R&W: Power Structures in Society

My wife is going to kill me for this. We have a running joke about how I always talk about “power structures in society”. Whenever I get talking about broad issues surrounding education, racism, equity, and opportunity, you could almost make a drinking game out of those words. For those who are not familiar with this term, come along with me for a quick journey.

I’ve been reading This is not a Test by Jose Luis Vilson. Vilson is a force to be reckoned with in the world of education right now. Just look for #educolor on Twitter and Vilson will be close by. I’ll get a chance to hear him talk in person at our Knowles fellowship summer meeting in July. So, I’m about 2/5ths of the way through his book and, as is happening more and more these days, when I read things, my mind starts to run. I decided to put the book down and write a few things of my own. R&W. Reading and Writing. Back to the basics.

We tacitly condone what we do not speak up against and we blindly allow what we do not choose to see.

So, power structures. (drink). First, let’s talk about social views of education and what that means for us. The social constructivism paragidm for education describes school, in its entirety, as an inherently social endeavor. By that, they mean that every action, interaction, and piece of knowledge is rooted in the socialization that occurs directly and indirectly when we grow up in a particular culture. The first time I heard this idea, I kind of thought it was wonk, but now, I'm on board – mostly. Even self-study from Khan Academy or a textbook embodies biases and social conceptions of what is important, what is valued in our current time and culture, how to write, how to spend our time, and what is important for young people to learn about our society.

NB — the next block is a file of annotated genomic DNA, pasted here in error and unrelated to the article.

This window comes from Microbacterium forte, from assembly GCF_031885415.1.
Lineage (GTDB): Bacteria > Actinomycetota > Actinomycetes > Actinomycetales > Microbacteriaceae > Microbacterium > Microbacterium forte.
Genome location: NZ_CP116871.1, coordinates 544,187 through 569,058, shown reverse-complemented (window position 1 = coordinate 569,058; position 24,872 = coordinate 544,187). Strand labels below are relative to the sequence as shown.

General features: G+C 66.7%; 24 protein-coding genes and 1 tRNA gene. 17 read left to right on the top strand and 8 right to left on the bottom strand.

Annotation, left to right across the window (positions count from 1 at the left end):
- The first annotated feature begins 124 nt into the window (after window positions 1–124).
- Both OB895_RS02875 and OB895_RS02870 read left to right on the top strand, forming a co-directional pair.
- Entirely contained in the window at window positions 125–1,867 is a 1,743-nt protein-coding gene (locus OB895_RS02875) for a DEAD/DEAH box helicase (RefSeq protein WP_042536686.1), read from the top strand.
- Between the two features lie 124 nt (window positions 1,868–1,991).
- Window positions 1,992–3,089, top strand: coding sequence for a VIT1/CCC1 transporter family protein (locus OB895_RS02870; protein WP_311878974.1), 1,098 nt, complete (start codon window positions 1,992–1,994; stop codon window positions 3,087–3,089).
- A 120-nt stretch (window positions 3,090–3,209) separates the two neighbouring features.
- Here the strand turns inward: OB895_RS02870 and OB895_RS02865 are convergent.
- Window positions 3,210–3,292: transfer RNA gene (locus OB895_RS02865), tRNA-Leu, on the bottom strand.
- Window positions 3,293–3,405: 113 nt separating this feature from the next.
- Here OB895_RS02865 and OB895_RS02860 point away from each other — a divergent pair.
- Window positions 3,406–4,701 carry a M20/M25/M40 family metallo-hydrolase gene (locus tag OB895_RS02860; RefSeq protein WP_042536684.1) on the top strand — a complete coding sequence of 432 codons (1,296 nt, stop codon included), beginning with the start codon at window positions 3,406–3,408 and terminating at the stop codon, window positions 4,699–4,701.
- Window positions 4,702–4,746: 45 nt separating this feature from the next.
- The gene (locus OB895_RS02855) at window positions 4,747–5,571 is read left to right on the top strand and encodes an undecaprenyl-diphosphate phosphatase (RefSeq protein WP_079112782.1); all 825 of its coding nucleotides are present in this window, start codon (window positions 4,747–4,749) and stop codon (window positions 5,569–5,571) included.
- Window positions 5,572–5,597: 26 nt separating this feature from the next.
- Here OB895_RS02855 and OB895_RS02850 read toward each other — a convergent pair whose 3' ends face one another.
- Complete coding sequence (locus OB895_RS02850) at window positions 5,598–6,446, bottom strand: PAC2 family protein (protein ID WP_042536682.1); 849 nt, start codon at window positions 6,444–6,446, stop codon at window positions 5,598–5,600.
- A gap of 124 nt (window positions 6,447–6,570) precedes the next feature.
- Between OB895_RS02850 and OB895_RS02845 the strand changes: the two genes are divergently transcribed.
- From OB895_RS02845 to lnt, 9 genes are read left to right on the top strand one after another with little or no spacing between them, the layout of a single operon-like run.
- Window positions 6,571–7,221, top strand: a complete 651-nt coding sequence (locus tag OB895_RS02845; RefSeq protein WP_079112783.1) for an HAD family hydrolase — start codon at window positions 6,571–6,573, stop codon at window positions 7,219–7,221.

So, what are "power structures in society"? They have everything to do with who has access to power, opportunity, and influence in a given society. They’re the visible and invisible norms, rules, conventions, expectations, and consequences that serve the dominant group in a society. Power structures include things that are put in place intentionally (think banning women from voting) and many, many small and un-intentional actions that serve to re-inforce the status quo.

There’s lots of ways to slice this pie. You could talk about income-based power structures. These are fairly easy to see everywhere from cash day loan businesses to the intimate link between money and status in our society. You can talk, as many people have lately, about gender-based power structures. The tech industry is currently confronting and grappling with some of these gender-based power structures that have kept women under-represented and under-paid in technology. Are you with me so far? Good. I want to stop here for a moment.

These two types of power structures, gender and income, are fairly palatable for me and most people I know. They’re the communion cracker that doesn’t taste that great, but we all eat it anyways and we don’t really complain about it. By contrast, if recent reactions to the #blacklivesmatter movement are any indication, acknowledging power structures about race are much more contentious, and I don’t quite know why.